India announced smart city initiative years back. Ever since it was announced, it was a big confusion. Debate on definition of smart city itself took years and is still continuing.
Global ideas of smart cities can not be copy pasted at the moment. Around the world the cities are good and clean. They just need to be made smart. Hence the smart cities immediately start with smart devices, internet control etc. How about Indian cities? They are barely livable. There are too many possible things to do.
Millions suggestions come up. If Indian governments spend money on smart devices, they will end up with no money for civil planning and construction.
How to prioritize and focus? Thankfully, Six Sigma provides a way.
Here they go.
1. Define Critical Criteria for Success:
These are critical to the success of Smart Cities. Any choice made affects multiple features of the smart city plans.
2. Define problems and may be initial wishlist
Then come the problems to be solved.
Once we talk about the problems and wish list, the question of prioritization comes. Remember the criteria for success mentioned above? The prioritization of problems and wishlist needs to be tested against the success criteria. This is a complex job.
3. Fill the Matrix
We could get into the details later. But the above matrix has given us prioritization. It has given in rather simple way. The important thing is that the above matrix allows us to structure the thoughts. It helps to weigh each of the things to be achieved against the defined criteria. It allows structured debate.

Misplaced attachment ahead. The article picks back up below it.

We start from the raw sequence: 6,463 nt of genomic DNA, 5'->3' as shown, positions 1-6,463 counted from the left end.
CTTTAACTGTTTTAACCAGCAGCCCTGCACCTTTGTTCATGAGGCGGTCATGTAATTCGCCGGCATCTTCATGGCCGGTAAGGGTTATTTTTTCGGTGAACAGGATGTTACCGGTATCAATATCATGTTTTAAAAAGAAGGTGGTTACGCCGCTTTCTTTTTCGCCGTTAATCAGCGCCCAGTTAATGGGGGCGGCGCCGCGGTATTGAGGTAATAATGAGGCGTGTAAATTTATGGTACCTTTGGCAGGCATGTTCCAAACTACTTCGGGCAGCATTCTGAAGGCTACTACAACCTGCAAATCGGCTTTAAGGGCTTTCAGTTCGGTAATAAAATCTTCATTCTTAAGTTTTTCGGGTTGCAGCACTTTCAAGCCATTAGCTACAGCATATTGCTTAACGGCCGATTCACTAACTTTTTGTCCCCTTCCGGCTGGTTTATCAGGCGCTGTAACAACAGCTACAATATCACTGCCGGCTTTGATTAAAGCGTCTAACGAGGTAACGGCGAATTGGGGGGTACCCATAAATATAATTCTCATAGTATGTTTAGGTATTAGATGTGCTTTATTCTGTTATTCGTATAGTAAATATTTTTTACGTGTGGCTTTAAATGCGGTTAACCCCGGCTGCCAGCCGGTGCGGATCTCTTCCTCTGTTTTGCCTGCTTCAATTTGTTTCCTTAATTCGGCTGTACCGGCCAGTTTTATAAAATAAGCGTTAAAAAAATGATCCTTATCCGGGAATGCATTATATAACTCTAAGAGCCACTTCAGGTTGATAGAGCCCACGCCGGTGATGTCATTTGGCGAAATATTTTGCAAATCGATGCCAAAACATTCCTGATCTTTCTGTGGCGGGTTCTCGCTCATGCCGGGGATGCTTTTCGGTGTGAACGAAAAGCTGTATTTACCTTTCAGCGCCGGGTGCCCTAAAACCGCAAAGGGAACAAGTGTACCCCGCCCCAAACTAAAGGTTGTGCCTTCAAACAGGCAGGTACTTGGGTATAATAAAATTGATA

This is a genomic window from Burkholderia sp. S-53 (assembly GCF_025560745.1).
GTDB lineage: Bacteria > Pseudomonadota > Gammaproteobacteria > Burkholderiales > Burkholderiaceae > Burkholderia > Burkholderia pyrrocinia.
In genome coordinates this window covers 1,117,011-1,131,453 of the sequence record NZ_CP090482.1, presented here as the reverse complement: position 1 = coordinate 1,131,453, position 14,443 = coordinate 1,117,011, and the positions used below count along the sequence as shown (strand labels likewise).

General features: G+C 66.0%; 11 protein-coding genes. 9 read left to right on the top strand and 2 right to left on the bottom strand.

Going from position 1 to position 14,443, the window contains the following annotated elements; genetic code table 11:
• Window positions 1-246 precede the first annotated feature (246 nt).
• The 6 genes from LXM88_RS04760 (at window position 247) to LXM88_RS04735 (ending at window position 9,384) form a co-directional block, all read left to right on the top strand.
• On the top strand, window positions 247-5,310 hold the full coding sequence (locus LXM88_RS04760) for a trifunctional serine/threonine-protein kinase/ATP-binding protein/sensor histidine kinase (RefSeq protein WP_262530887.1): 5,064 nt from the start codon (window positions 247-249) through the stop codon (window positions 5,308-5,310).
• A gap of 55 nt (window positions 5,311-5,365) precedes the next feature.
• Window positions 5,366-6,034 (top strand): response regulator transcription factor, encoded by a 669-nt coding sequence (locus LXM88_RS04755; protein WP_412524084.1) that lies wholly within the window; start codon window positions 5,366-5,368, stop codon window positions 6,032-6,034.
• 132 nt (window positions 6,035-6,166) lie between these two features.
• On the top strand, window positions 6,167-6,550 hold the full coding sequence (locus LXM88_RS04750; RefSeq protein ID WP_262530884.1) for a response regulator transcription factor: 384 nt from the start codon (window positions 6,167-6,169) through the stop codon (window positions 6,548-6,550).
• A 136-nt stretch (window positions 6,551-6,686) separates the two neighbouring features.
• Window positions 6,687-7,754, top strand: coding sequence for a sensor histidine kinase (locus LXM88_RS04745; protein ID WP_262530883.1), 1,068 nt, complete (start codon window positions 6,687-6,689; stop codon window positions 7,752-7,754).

The above table prioritized the construction technology as 1st priority, which makes sense.
It is called QFD – Quality Function Deployment. This is one of the tools provided by Six Sigma methods. There is enough material available online on Six Sigma.
4. Go On and On
Continuing our illustration of smart city choices, once one set of choices about problems to tackle, solution possibilities could be defined.
Now again, these could be prioritized against the criteria. Or against the problems to be solved. This could go on, until the priorities are defined at sufficient granularity.
The approach could have helped to involve people in more structured way. Probably it could, even now. And it could save billions of $. And few years too.
Hopefully government listens.